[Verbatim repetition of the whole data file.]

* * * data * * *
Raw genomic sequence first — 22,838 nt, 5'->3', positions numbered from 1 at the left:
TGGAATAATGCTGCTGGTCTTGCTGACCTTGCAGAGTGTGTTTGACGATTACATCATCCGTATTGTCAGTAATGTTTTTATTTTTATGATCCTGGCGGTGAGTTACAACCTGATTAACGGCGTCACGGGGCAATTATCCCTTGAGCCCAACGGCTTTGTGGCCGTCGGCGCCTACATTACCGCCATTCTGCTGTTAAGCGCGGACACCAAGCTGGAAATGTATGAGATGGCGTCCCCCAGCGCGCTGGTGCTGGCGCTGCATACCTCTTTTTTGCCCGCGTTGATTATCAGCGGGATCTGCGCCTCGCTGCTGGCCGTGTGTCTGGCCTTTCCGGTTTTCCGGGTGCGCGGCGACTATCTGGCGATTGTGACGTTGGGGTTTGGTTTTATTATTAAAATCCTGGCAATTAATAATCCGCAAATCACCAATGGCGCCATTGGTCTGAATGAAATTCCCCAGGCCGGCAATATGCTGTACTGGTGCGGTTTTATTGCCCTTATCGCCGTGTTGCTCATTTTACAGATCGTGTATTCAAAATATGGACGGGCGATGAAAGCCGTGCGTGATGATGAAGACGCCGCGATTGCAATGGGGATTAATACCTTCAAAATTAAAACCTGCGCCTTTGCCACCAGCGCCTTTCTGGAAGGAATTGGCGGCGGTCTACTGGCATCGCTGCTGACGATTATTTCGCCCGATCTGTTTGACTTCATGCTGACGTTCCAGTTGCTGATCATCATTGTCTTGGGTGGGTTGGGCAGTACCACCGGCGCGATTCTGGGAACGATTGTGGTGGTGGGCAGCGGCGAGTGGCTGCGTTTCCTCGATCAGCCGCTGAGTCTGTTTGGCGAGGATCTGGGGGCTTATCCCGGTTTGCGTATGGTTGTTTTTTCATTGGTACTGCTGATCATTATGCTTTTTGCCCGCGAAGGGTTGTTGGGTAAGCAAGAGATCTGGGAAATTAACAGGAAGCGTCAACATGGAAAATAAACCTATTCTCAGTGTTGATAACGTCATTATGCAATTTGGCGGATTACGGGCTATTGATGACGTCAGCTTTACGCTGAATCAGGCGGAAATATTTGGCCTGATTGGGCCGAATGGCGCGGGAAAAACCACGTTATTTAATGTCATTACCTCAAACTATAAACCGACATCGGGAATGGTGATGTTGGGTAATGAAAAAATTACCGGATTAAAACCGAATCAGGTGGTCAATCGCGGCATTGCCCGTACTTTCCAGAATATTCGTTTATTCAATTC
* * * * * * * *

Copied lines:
Raw genomic sequence first — 22,838 nt, 5'->3', positions numbered from 1 at the left:
TGGAATAATGCTGCTGGTCTTGCTGACCTTGCAGAGTGTGTTTGACGATTACATCATCCGTATTGTCAGTAATGTTTTTATTTTTATGATCCTGGCGGTGAGTTACAACCTGATTAACGGCGTCACGGGGCAATTATCCCTTGAGCCCAACGGCTTTGTGGCCGTCGGCGCCTACATTACCGCCATTCTGCTGTTAAGCGCGGACACCAAGCTGGAAATGTATGAGATGGCGTCCCCCAGCGCGCTGGTGCTGGCGCTGCATACCTCTTTTTTGCCCGCGTTGATTATCAGCGGGATCTGCGCCTCGCTGCTGGCCGTGTGTCTGGCCTTTCCGGTTTTCCGGGTGCGCGGCGACTATCTGGCGATTGTGACGTTGGGGTTTGGTTTTATTATTAAAATCCTGGCAATTAATAATCCGCAAATCACCAATGGCGCCATTGGTCTGAATGAAATTCCCCAGGCCGGCAATATGCTGTACTGGTGCGGTTTTATTGCCCTTATCGCCGTGTTGCTCATTTTACAGATCGTGTATTCAAAATATGGACGGGCGATGAAAGCCGTGCGTGATGATGAAGACGCCGCGATTGCAATGGGGATTAATACCTTCAAAATTAAAACCTGCGCCTTTGCCACCAGCGCCTTTCTGGAAGGAATTGGCGGCGGTCTACTGGCATCGCTGCTGACGATTATTTCGCCCGATCTGTTTGACTTCATGCTGACGTTCCAGTTGCTGATCATCATTGTCTTGGGTGGGTTGGGCAGTACCACCGGCGCGATTCTGGGAACGATTGTGGTGGTGGGCAGCGGCGAGTGGCTGCGTTTCCTCGATCAGCCGCTGAGTCTGTTTGGCGAGGATCTGGGGGCTTATCCCGGTTTGCGTATGGTTGTTTTTTCATTGGTACTGCTGATCATTATGCTTTTTGCCCGCGAAGGGTTGTTGGGTAAGCAAGAGATCTGGGAAATTAACAGGAAGCGTCAACATGGAAAATAAACCTATTCTCAGTGTTGATAACGTCATTATGCAATTTGGCGGATTACGGGCTATTGATGACGTCAGCTTTACGCTGAATCAGGCGGAAATATTTGGCCTGATTGGGCCGAATGGCGCGGGAAAAACCACGTTATTTAATGTCATTACCTCAAACTATAAACCGACATCGGGAATGGTGATGTTGGGTAATGAAAAAATTACCGGATTAAAACCGAATCAGGTGGTCAATCGCGGCATTGCCCGTACTTTCCAGAATATTCGTTTATTCAATTC